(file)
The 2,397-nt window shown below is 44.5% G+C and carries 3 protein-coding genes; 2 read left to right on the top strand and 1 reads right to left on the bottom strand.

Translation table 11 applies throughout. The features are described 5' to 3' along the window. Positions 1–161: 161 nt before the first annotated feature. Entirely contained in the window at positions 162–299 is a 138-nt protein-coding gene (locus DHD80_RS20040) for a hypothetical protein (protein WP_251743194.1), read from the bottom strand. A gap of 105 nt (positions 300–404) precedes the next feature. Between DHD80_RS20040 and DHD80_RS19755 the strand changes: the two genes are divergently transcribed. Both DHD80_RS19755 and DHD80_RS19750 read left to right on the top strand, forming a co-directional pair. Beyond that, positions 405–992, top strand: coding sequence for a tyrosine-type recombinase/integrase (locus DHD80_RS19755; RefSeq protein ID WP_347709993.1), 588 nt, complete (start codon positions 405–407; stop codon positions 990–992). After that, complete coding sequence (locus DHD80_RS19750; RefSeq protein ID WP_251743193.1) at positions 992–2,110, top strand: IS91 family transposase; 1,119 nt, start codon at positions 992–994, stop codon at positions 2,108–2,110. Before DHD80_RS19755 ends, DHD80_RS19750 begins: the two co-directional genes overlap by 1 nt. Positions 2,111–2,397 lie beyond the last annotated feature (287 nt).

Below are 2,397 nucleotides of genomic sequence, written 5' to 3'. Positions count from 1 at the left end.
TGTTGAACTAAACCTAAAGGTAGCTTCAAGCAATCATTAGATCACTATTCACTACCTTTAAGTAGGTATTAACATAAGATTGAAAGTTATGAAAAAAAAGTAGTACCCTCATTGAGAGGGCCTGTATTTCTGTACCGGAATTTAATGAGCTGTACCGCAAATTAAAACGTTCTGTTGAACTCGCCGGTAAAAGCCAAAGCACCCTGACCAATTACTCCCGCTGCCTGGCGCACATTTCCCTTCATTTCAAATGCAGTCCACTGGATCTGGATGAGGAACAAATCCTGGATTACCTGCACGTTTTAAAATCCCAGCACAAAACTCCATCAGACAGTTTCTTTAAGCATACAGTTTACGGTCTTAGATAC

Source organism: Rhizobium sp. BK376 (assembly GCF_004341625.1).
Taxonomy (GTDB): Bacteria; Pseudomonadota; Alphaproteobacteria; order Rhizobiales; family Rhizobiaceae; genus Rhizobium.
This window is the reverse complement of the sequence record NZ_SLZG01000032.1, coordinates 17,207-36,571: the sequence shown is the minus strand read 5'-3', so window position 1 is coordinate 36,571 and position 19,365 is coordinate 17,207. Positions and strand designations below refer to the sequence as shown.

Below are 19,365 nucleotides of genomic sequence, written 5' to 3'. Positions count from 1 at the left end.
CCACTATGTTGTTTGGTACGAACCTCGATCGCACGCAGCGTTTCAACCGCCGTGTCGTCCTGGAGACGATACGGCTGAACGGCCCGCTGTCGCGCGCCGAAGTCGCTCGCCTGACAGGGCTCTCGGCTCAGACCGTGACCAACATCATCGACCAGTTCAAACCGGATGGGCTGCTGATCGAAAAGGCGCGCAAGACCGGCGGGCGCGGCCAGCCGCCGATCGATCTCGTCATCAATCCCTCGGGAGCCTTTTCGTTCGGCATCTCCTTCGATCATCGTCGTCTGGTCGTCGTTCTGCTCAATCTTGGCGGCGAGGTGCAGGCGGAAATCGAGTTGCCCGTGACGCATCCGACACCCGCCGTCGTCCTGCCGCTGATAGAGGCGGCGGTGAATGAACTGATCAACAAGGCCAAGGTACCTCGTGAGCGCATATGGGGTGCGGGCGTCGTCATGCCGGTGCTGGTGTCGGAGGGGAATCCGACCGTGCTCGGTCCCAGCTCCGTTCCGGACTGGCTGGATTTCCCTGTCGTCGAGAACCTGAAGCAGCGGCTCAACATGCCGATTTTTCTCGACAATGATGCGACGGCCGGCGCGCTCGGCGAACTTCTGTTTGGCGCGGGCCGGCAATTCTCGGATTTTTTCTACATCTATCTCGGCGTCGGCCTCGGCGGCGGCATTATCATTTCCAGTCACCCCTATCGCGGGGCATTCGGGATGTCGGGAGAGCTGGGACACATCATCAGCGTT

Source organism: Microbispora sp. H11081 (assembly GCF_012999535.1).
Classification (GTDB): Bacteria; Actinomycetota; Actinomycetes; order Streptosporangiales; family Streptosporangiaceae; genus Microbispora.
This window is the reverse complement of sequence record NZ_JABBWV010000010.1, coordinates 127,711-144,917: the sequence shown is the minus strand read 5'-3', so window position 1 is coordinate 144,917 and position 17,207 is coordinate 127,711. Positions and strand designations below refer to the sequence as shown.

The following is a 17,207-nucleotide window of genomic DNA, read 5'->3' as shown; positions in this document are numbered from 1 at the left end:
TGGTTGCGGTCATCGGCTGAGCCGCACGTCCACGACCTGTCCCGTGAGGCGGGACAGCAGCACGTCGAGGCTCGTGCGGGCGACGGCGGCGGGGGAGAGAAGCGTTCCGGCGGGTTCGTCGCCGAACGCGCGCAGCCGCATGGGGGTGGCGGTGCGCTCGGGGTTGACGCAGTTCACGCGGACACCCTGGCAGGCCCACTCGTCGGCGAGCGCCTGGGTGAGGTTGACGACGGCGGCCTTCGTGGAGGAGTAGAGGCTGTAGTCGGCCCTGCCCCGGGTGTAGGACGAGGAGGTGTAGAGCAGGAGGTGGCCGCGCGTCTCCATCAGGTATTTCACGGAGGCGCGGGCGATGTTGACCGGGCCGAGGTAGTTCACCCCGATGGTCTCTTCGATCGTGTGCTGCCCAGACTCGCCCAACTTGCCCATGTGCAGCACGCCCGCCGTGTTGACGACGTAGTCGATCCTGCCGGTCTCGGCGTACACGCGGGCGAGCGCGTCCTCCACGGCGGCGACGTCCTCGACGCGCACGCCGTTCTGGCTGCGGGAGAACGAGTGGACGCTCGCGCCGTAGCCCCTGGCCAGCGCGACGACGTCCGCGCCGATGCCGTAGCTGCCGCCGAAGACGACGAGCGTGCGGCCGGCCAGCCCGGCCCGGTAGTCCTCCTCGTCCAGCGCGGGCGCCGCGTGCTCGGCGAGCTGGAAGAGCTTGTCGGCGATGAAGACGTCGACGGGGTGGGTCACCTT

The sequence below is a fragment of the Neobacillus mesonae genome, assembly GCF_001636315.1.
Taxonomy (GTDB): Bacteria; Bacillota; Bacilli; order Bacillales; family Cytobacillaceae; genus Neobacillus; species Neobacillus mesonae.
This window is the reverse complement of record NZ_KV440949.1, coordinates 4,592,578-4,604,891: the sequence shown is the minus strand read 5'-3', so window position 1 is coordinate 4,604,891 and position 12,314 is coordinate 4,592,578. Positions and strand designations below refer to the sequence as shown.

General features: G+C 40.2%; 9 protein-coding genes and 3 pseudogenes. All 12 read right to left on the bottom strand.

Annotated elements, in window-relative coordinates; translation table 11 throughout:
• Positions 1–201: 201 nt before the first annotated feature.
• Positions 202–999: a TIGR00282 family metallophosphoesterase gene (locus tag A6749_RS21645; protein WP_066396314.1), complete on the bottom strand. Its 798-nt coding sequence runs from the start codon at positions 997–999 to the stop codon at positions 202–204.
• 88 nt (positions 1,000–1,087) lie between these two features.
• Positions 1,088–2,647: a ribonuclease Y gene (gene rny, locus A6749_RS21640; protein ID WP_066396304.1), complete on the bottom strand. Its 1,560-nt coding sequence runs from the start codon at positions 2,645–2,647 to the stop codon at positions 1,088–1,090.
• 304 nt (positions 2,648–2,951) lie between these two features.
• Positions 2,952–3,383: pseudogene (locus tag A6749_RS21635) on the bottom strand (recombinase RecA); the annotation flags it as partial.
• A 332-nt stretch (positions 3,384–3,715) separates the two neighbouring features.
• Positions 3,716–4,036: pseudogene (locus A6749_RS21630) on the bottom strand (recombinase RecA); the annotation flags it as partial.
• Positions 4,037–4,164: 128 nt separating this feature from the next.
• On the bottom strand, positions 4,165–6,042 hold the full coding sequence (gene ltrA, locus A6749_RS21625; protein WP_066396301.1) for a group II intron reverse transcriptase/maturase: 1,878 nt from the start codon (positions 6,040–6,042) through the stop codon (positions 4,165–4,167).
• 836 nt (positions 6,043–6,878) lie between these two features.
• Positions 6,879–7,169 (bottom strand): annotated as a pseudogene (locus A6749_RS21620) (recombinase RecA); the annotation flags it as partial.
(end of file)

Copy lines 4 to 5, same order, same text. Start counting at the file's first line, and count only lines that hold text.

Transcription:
TGTTGAACTAAACCTAAAGGTAGCTTCAAGCAATCATTAGATCACTATTCACTACCTTTAAGTAGGTATTAACATAAGATTGAAAGTTATGAAAAAAAAGTAGTACCCTCATTGAGAGGGCCTGTATTTCTGTACCGGAATTTAATGAGCTGTACCGCAAATTAAAACGTTCTGTTGAACTCGCCGGTAAAAGCCAAAGCACCCTGACCAATTACTCCCGCTGCCTGGCGCACATTTCCCTTCATTTCAAATGCAGTCCACTGGATCTGGATGAGGAACAAATCCTGGATTACCTGCACGTTTTAAAATCCCAGCACAAAACTCCATCAGACAGTTTCTTTAAGCATACAGTTTACGGTCTTAGATAC

Source organism: Rhizobium sp. BK376 (assembly GCF_004341625.1).